On the heels of the CDC’s new mask guidance and in the waning days of the pandemic, New Jersey Republicans have targeted the state’s Department of Labor (DOL) for legislation requiring face-to-face services
State Sens. Holly Schepisi (R-39) and Michael Testa (R-1) introduced legislation that would require state employees to work in person if their job requires face-to-face interaction with the public.
Meanwhile, a separate Assembly bill introduced by Assemblywoman Aura Dunn (R-25) would require the DOL to reopen all facilities for in-persons services.
DOL offices, alongside one-stop career centers, have been closed since March 2020 when the public health emergency was first issued in the state.
The State Senate bill (which has a companion bill in the Assembly) would require DOL and other state employees to return to work if their jobs require in-person interaction with the public.
State agencies would be required to announce plans for employees to return to their posts for “the duration of the public health emergency and state of emergency declared on March 9, 2020 by the Governor, pursuant to Executive Order No. 103 of 2020, and as extended.”
Additionally, state agencies leaders would need to provide reasonable alternatives that are consistent with federal and state laws in the case of temporary closures.
“I have heard from so many constituents who have been waiting months to get their unemployment payments. These delays are indefensible and have significantly impacted thousands of New Jersey families,” said Schepisi. “Trying to settle claims online or via email clearly has not worked.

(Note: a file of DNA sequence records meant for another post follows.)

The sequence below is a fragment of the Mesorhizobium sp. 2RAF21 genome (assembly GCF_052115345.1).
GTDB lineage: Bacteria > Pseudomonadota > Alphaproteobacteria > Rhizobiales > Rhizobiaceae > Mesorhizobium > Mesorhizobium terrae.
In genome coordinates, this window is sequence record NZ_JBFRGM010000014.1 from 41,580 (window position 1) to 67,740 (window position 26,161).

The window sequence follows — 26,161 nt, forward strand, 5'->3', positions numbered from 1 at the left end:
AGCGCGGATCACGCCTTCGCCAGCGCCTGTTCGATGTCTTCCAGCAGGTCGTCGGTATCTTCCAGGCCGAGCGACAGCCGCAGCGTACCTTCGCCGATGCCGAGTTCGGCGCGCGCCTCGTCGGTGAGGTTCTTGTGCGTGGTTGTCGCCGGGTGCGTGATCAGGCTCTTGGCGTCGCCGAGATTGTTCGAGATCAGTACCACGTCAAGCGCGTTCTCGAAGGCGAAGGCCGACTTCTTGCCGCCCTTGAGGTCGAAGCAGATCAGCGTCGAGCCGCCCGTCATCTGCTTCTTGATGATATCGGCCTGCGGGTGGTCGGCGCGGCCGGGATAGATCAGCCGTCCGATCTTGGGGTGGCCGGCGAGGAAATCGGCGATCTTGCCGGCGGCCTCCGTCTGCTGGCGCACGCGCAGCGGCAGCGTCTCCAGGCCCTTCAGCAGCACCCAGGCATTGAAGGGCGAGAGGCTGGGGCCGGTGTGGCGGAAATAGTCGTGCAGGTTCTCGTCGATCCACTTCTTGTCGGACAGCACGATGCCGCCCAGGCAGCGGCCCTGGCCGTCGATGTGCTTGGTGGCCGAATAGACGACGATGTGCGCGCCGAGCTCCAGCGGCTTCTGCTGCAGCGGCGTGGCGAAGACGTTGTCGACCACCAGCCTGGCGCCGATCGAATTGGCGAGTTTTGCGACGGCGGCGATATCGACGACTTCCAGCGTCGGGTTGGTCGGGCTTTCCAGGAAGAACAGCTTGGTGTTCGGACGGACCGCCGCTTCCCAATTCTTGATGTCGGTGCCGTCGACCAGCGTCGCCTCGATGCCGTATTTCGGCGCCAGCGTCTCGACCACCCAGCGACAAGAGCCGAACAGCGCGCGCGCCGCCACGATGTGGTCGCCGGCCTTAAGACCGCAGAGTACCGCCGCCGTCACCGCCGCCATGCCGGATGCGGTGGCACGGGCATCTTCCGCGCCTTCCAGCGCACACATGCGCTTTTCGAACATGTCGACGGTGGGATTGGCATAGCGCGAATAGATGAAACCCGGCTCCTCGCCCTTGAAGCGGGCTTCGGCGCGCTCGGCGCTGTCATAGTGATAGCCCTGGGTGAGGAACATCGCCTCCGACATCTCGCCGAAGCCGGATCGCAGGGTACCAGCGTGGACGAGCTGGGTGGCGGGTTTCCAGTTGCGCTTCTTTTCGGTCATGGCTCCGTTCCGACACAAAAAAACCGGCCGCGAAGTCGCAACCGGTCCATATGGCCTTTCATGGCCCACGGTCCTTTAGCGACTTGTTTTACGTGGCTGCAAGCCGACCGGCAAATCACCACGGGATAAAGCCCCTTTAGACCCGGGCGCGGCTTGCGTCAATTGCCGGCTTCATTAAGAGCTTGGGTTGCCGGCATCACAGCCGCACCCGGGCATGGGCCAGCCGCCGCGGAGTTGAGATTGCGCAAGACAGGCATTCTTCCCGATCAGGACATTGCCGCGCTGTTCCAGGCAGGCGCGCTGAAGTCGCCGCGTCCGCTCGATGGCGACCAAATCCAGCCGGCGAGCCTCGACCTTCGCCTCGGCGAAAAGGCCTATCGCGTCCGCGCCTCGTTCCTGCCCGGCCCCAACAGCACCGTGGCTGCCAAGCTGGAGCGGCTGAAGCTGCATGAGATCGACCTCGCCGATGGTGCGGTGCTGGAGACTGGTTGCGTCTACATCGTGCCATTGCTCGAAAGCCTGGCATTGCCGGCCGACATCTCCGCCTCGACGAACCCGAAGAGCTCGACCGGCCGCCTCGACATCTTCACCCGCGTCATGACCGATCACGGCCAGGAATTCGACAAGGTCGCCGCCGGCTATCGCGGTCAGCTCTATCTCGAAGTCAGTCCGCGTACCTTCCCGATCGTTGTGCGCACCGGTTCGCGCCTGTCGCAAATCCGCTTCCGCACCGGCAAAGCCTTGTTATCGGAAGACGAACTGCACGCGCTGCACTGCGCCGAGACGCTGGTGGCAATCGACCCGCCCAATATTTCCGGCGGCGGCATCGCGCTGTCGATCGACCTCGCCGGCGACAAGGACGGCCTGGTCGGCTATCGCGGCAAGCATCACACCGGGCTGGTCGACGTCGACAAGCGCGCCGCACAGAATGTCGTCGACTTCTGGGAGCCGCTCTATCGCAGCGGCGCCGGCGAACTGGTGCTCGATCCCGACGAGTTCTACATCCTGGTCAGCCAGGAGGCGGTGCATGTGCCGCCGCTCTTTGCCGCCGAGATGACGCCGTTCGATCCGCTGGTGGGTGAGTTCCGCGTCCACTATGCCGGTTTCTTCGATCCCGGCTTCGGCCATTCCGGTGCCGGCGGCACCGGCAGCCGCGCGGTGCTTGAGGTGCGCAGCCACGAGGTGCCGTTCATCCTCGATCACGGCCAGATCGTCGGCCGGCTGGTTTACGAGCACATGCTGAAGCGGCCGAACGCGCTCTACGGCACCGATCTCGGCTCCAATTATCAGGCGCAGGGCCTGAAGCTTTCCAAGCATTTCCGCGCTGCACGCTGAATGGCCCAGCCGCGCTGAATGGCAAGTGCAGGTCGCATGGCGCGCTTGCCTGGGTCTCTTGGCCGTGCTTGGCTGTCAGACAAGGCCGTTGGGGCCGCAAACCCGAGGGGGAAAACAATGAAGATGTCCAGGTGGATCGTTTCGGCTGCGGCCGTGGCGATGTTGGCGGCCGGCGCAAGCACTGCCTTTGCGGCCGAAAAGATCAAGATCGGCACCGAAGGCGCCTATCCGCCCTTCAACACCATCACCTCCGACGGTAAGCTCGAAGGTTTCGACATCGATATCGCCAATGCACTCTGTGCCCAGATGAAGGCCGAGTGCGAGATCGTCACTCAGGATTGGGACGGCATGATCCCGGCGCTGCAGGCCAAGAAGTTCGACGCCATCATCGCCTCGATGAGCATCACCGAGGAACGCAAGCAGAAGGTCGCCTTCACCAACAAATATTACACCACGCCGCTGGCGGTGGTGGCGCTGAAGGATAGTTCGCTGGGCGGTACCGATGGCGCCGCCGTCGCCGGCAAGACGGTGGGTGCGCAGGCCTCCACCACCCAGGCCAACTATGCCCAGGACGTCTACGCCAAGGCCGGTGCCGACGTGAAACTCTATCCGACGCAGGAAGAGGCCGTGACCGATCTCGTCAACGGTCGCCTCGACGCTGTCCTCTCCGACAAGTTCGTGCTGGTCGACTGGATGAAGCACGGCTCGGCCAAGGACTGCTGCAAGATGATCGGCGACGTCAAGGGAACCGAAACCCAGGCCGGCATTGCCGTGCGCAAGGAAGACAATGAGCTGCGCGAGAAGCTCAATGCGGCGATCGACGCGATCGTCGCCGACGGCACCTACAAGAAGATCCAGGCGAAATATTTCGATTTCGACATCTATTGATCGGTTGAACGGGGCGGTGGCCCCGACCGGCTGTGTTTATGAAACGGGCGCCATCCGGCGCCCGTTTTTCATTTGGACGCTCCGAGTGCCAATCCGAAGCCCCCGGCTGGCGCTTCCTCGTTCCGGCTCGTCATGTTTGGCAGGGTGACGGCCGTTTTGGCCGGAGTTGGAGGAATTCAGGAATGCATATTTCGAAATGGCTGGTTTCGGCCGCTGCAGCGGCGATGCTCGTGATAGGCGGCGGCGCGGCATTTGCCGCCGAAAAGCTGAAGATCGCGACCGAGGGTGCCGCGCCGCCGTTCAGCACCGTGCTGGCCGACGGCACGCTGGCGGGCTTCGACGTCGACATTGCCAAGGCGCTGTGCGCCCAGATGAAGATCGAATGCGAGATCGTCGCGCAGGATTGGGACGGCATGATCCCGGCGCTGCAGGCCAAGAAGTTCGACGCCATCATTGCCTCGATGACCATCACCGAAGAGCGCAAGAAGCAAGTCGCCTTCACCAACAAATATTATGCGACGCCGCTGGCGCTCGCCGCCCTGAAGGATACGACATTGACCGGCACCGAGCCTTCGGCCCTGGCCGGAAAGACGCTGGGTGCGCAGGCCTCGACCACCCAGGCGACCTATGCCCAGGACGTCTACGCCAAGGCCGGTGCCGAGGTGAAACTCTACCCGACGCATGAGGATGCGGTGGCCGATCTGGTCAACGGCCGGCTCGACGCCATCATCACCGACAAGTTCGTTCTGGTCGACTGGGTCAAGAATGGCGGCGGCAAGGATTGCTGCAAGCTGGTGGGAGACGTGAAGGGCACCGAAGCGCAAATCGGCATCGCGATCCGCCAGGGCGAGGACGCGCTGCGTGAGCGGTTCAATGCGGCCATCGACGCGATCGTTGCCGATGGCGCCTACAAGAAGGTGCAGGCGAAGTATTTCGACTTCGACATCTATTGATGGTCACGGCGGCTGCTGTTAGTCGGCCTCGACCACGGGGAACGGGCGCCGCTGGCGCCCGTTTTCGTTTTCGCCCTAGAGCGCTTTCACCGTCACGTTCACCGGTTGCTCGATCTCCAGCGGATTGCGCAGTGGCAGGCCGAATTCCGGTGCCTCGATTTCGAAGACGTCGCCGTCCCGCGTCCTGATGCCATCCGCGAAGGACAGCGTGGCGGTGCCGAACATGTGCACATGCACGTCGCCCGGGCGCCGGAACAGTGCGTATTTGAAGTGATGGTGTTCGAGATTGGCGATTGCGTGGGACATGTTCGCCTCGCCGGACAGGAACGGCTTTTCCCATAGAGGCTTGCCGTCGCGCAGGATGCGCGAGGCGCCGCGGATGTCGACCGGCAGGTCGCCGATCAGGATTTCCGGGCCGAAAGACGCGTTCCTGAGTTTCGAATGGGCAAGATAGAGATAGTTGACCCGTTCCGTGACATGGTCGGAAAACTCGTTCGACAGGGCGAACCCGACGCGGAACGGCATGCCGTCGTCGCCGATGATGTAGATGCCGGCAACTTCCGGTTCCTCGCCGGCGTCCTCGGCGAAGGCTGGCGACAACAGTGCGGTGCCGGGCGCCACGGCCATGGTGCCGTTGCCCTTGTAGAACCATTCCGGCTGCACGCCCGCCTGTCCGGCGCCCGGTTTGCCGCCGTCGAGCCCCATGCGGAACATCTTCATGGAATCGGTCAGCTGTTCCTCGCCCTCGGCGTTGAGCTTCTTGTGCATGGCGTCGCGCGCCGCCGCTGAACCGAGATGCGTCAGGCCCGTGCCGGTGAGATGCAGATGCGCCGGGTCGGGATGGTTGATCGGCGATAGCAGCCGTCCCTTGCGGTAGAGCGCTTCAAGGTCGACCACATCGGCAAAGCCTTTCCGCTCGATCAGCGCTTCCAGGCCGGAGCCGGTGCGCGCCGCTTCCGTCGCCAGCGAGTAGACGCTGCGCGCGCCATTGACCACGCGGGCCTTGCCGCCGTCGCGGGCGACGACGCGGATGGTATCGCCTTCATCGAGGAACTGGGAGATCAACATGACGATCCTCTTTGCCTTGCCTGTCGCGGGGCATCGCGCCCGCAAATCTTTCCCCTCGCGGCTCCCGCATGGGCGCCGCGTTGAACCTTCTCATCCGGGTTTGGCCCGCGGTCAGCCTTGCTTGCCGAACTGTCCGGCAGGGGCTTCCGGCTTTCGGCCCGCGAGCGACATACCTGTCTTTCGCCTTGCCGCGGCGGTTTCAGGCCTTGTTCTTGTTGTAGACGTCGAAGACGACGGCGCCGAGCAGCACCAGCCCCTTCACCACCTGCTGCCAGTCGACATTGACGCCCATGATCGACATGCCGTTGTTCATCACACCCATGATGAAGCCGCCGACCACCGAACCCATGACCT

Dunn’s bill would require DOL offices to reopen to the public regardless of the services offered were face-to-face. The bill would require DOL to fully staff all public-staffing offices at all times.
“Even prior to the pandemic, the career centers have been operating with dated equipment and few case workers,” said Dunn (R-Morris). “The coronavirus was the unexpected crisis that made us realize that our unemployment system is inadequate, antiquated and failing to serve those most in need.”
Since March 2020, the state has received more than 2.1 million applications for unemployment benefits and distributed more than $28 billion to Garden State workers.
“Virtual services may not be as accessible for elderly clients, low-income clients, or clients with disabilities,” added Dunn. “Additionally, there are still claimants who are being denied payments, because they cannot get in touch with someone at the Labor Department to rectify the issue. In-person services would solve a multitude of problems and promote more effective communication.”